You may be surprised to find out that most wine is not vegan!
We certainly were, so we went looking for the reasons why, as well as the best vegan alternatives.
Is wine vegan?
It might come as something of a revelation to learn that most wine is not vegan.
Animal rights campaign group PETA explains that wine is filtered using various substances known as fining agents.
Fining agents are used to sieve out any impurities, such as particles of protein or yeast, as well as to help ‘clarify’ the wine.PETA lists the following fining agents as non-vegan1 :
- blood and bone marrow
- casein (milk protein)
- chitin (from crustacean shells)
- egg albumen
- fish oil
- gelatine (protein from animal parts)
- isinglass (gelatin from fish)
It is therefore important for vegans to know that many fining agents are not considered ingredients – and therefore are not listed - despite the fact that tiny amounts of them can be found in the wine.So it can be hard to tell at the supermarket exactly which fining agents were used2. And, in addition to the fining agent, vegans may also want to know more about the grape-growing process: were fertilizers derived from animals used?3 If that was not enough, beeswax is sometimes used as a seal. And glues containing milk are sometimes used in agglomerated corks4.
However, the rise in popularity of veganism has in turn led to a rise in vineyards, wine shops and websites specializing in traceable vegan wines, so that those on a plant-based diet can be sure of the origins of their beverage.
Is wine vegetarian?
As you can see from the list of fining agents above, some fining agents are made from dairy products, namely eggs and milk, which many vegetarians will consume.
But of course, vegetarians will not want to consume any of the other animal-derived alternatives.
However, as with vegans, the problem is that many wines are not transparent on the label about all their processing agents, so it can be difficult to know whether a wine is vegetarian or not.
This has helped fuel the rise in popularity of vegan wine, as vegetarians can know instantly that it is safe for them, too.
What is contained in vegan wine?
The great news for vegans is that there are plenty of fining agents that are vegan.
PETA lists the following:
- bentonite clay
- kaolin clay
- plant casein
- silica gel
- vegetable plaques
So it is perfectly possible to produce high quality wine using processes and ingredients which are vegan.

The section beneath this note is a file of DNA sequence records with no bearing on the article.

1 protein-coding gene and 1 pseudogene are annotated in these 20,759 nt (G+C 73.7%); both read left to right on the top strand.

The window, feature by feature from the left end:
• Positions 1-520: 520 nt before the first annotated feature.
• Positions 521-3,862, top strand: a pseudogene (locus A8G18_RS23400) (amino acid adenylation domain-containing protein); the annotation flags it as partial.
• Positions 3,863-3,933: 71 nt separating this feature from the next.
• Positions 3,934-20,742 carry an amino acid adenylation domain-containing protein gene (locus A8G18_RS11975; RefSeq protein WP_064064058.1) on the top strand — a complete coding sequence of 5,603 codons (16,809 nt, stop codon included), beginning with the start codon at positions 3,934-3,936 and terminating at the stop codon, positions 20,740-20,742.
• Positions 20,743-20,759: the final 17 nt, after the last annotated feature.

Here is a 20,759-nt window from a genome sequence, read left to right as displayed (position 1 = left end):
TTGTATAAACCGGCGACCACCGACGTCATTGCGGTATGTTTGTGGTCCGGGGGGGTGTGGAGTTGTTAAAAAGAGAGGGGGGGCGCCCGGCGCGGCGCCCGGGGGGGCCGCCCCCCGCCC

What about natural wine and organic wine?
Then there are the words “natural” and “organic”. Confusingly, both are terms that are commonly associated with vegan food, but they are not interchangeable.
And what about “unfiltered” or “unfined” wines? And “sustainable” and “biodynamic”? Let’s dig in!
The word “unfiltered” or “unfined” is usually a good indication that a wine is vegan (as it means a fining agent has not been used).
However, “natural wine” is not. That is because all of the animal products listed above as fining agents are natural – as in, from nature – but they are certainly not vegan!
“Organic”, “sustainable” and “biodynamic” labels are all great for the soil and the environment.
But they usually only point to the practices of growing the grapes and bottling.
None of those terms alone speak to whether or not animal-derived fining agents have been used.
Vegan wine: which are the best alternatives?
So while it may seem like a minefield, with the rise in veganism, wine producers have had to get much smarter when it comes to labelling and transparency (this goes for other types of vegan alcohol, including vegan beer, too).Most of the major UK supermarkets now stock visibly vegan wine5 and other suppliers, such as Majestic, went from stocking 79 vegan wines in 2019 to over 200 in 2020, so it is easier than ever to be a vegan oenophile (try saying that after a couple of glasses of vegan prosecco!).6
Is prosecco vegan?Speaking of vegan prosecco… vegans will be pleased to hear that most prosecco is vegan. Vegan website ‘Planted’ recommends San Leo Prosecco, Giol Prosecco Frizzante, and Proudly Vegan7.
If you want to find out whether your favourite wine is vegan, try the website Barnivore.
Or, if you want to search for any of the following:
- vegan red wine
- vegan white wine
- a country-specific vegan wine, such as a vegan Italian wine
- a type of grape, like a vegan chardonnay wine
Last updated: 29th January 2021
Author: Bhupesh Panchal, Regulatory Affairs
Bhupesh started his career as a clinical toxicologist for Public Health England, advising healthcare professionals all around the country on how to manage clinical cases of adverse exposure to supplements, pharmaceuticals, cosmetics, industrial chemicals and agricultural products. After 7 years in this role and a further year working as a drug safety officer in the pharmaceutical industry, Bhupesh joined Holland & Barrett as a Senior Regulatory Affairs Associate in 2019.Bhupesh specialises in vitamins & minerals nutrition, health benefits & safety of botanicals and traditional herbal medicines. View Bhupesh's LinkedIn profile. In his spare time, Bhupesh likes to cycle and has been learning to speak Korean for several years.